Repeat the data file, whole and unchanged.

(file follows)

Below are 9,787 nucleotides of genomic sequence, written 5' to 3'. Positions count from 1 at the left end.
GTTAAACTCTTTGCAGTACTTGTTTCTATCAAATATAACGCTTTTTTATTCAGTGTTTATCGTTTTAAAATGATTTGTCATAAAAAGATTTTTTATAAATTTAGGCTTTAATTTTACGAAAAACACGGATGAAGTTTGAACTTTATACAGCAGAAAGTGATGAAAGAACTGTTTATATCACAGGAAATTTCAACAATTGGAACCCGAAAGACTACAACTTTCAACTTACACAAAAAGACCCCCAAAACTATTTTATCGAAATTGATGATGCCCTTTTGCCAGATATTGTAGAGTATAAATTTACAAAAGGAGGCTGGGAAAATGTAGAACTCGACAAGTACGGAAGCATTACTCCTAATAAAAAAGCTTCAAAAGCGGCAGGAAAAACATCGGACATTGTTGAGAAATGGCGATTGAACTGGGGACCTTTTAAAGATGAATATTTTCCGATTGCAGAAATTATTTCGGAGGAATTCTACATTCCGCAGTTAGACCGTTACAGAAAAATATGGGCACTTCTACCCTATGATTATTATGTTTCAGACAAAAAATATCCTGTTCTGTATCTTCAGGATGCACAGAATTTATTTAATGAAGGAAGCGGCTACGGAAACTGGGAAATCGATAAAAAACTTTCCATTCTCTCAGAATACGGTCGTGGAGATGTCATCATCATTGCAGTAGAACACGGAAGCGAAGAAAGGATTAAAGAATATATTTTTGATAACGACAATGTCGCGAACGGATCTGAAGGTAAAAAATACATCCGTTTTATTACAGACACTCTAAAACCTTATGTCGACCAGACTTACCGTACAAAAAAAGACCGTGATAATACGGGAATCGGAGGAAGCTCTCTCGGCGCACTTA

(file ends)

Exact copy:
Below are 9,787 nucleotides of genomic sequence, written 5' to 3'. Positions count from 1 at the left end.
GTTAAACTCTTTGCAGTACTTGTTTCTATCAAATATAACGCTTTTTTATTCAGTGTTTATCGTTTTAAAATGATTTGTCATAAAAAGATTTTTTATAAATTTAGGCTTTAATTTTACGAAAAACACGGATGAAGTTTGAACTTTATACAGCAGAAAGTGATGAAAGAACTGTTTATATCACAGGAAATTTCAACAATTGGAACCCGAAAGACTACAACTTTCAACTTACACAAAAAGACCCCCAAAACTATTTTATCGAAATTGATGATGCCCTTTTGCCAGATATTGTAGAGTATAAATTTACAAAAGGAGGCTGGGAAAATGTAGAACTCGACAAGTACGGAAGCATTACTCCTAATAAAAAAGCTTCAAAAGCGGCAGGAAAAACATCGGACATTGTTGAGAAATGGCGATTGAACTGGGGACCTTTTAAAGATGAATATTTTCCGATTGCAGAAATTATTTCGGAGGAATTCTACATTCCGCAGTTAGACCGTTACAGAAAAATATGGGCACTTCTACCCTATGATTATTATGTTTCAGACAAAAAATATCCTGTTCTGTATCTTCAGGATGCACAGAATTTATTTAATGAAGGAAGCGGCTACGGAAACTGGGAAATCGATAAAAAACTTTCCATTCTCTCAGAATACGGTCGTGGAGATGTCATCATCATTGCAGTAGAACACGGAAGCGAAGAAAGGATTAAAGAATATATTTTTGATAACGACAATGTCGCGAACGGATCTGAAGGTAAAAAATACATCCGTTTTATTACAGACACTCTAAAACCTTATGTCGACCAGACTTACCGTACAAAAAAAGACCGTGATAATACGGGAATCGGAGGAAGCTCTCTCGGCGCACTTA